- cfn-lint --template ./template.yaml --regions $AWS_REGION
      - aws cloudformation validate-template --template-body file://$(pwd)/template.yaml
    - '*'

In this example we are installing cfn-lint, which perform various checks against our template, we are also running the AWS CloudFormation validate-template command via the AWS CLI.

Once the code included in the pull request has been built, AWS CloudWatch detects the build complete event and passes along the outcome to a Lambda function that will update the specific commit with a comment that notifies the users of the results. It also includes a link to build logs in AWS CodeBuild. This process repeats any time the pull request is updated. For example, if an initial pull request was opened but failed the set of tests associated with the project, the developer might fix the code and make an update to the currently opened pull request. This will in turn trigger the function to run again and update the comments section with the test results.

Testing and validating pull requests before they can be merged into production code is a common approach and a best practice when working with CI/CD. Once the pull request is approved and merged into the production branch, it is also a good CI/CD practice to automatically build, test, and deploy that code. This is why we’ve structured this into two different AWS CloudFormation stacks (both can be found in our GitHub repository). One contains a base layer template that contains the resources you would only need to create once, in this case the AWS Lambda functions that test and update pull requests. The second stack includes an example of a CI/CD pipeline defined in AWS CloudFormation that imports the resources from the base layer stack.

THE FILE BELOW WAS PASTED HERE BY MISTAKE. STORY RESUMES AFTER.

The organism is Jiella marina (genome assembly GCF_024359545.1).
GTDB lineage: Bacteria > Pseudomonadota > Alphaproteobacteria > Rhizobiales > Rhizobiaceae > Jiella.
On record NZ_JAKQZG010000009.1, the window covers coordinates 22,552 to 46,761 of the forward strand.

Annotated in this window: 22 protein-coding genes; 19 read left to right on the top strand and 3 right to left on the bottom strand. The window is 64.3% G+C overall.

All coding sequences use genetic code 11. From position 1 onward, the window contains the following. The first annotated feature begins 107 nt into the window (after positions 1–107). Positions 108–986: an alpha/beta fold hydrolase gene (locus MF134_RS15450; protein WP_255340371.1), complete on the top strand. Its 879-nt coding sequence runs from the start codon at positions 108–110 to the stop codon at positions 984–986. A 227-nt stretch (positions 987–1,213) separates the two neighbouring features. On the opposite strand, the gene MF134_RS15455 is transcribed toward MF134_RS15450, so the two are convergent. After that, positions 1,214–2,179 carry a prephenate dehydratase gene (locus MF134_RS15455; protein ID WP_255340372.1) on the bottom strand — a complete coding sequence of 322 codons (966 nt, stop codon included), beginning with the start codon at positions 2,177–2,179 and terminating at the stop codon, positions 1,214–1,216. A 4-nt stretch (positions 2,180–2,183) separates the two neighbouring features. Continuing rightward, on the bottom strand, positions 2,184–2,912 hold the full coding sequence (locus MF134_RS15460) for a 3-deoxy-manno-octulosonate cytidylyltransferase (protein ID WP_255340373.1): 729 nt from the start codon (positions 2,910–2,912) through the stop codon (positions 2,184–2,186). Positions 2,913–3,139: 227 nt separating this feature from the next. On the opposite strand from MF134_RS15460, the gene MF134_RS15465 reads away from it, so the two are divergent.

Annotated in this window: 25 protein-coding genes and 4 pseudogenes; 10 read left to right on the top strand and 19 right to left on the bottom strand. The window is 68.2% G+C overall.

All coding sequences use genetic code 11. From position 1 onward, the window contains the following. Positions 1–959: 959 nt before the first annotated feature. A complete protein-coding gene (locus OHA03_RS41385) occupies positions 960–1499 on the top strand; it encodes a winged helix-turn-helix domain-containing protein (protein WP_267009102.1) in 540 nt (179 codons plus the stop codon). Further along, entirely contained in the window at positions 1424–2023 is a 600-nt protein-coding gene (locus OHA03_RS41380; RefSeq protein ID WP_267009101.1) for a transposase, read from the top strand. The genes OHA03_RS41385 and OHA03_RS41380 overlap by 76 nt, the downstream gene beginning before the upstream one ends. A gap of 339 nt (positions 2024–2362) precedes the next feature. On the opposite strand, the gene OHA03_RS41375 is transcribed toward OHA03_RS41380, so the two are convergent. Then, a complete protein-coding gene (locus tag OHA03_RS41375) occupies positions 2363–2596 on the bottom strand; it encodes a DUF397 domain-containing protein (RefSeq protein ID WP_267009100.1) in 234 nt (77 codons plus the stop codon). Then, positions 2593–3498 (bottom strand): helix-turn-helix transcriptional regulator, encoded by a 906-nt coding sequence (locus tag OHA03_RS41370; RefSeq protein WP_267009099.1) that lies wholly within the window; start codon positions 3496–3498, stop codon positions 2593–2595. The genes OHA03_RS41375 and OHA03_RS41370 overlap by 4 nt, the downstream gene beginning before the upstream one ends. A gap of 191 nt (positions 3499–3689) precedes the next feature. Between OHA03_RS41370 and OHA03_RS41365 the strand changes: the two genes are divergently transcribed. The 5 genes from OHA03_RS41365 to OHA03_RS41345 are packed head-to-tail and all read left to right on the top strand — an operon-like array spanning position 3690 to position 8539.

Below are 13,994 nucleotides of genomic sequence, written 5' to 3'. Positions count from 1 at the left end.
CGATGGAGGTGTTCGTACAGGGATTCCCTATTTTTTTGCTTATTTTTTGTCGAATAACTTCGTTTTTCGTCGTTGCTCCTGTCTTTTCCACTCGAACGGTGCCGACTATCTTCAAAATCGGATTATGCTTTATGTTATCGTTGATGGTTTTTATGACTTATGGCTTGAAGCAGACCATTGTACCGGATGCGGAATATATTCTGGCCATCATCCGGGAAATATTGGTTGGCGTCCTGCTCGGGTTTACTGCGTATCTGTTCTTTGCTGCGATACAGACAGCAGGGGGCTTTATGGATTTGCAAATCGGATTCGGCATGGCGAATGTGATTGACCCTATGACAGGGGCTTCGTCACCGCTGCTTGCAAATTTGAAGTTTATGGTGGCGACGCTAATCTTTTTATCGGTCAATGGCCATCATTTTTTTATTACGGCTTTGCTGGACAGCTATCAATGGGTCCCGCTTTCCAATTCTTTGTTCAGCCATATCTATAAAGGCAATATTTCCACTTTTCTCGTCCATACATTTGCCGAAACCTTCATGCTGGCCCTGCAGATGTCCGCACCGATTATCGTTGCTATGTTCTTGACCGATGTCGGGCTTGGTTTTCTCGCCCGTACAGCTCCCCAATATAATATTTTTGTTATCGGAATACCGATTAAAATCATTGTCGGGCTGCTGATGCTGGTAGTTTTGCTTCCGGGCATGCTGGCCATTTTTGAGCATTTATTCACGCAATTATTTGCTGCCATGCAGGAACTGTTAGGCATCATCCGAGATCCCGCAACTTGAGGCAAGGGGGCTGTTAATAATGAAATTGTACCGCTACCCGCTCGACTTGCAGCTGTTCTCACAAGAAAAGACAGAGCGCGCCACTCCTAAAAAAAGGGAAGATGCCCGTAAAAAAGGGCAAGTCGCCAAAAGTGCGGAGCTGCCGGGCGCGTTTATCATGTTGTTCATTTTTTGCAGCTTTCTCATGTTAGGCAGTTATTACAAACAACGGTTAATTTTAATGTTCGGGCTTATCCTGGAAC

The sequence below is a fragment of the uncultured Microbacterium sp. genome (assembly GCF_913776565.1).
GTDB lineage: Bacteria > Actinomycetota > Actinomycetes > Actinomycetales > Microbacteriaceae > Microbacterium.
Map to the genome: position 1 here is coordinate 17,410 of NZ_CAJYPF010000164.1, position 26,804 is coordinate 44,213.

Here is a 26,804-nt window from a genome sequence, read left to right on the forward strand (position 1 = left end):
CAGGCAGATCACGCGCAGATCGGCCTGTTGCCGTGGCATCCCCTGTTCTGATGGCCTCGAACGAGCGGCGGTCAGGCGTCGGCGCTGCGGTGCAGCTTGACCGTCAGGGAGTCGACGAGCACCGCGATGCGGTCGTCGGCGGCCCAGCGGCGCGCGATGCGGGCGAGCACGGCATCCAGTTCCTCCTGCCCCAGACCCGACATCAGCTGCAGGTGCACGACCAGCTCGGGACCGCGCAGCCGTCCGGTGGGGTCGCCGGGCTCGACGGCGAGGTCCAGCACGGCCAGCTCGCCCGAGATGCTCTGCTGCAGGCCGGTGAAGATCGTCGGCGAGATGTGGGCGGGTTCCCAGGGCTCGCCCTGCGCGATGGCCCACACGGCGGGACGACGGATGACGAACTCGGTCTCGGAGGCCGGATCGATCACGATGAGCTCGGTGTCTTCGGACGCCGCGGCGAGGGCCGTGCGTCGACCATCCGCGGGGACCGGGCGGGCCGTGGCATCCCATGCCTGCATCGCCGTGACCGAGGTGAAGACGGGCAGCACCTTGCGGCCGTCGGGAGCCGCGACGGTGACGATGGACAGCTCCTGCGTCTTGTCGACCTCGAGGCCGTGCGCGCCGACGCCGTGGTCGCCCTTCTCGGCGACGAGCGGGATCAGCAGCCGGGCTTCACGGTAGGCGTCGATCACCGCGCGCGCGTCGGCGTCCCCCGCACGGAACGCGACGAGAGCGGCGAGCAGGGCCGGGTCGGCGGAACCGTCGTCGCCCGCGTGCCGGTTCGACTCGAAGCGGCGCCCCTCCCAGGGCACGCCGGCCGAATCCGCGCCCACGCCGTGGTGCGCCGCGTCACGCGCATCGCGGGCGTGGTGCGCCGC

We start by creating our base layer, which creates the Lambda functions and sets up AWS IAM roles that the functions will use to interact with the various AWS services. Once this stack is in place, we can add one or more pipeline stacks which import some of the values from the base layer. The pipeline will automatically build any changes merged into the master branch of the repository. Once any pipeline stack is complete, we have an AWS CodeCommit repository, AWS CodeBuild project, and an AWS CodePipeline pipeline set up and ready for deployment.

We can now push some code into our repository on the master branch to trigger a run-through of our pipeline.

In this example we will use the following AWS CloudFormation template. This template creates a single Amazon S3 bucket. This template will be the artifact that we push through our CI/CD pipeline and deploy to our stages.

AWSTemplateFormatVersion: '2010-09-09'
Description: 'A sample CloudFormation template that we can use to validate in our pipeline'
    Type: 'AWS::S3::Bucket'

Once this code is tested and approved in a pull request, it will be merged into the production branch as part of the pull request approve and merge process. This will automatically start our pipeline in AWS CodePipeline, and will run through to the stages defined for it. For example: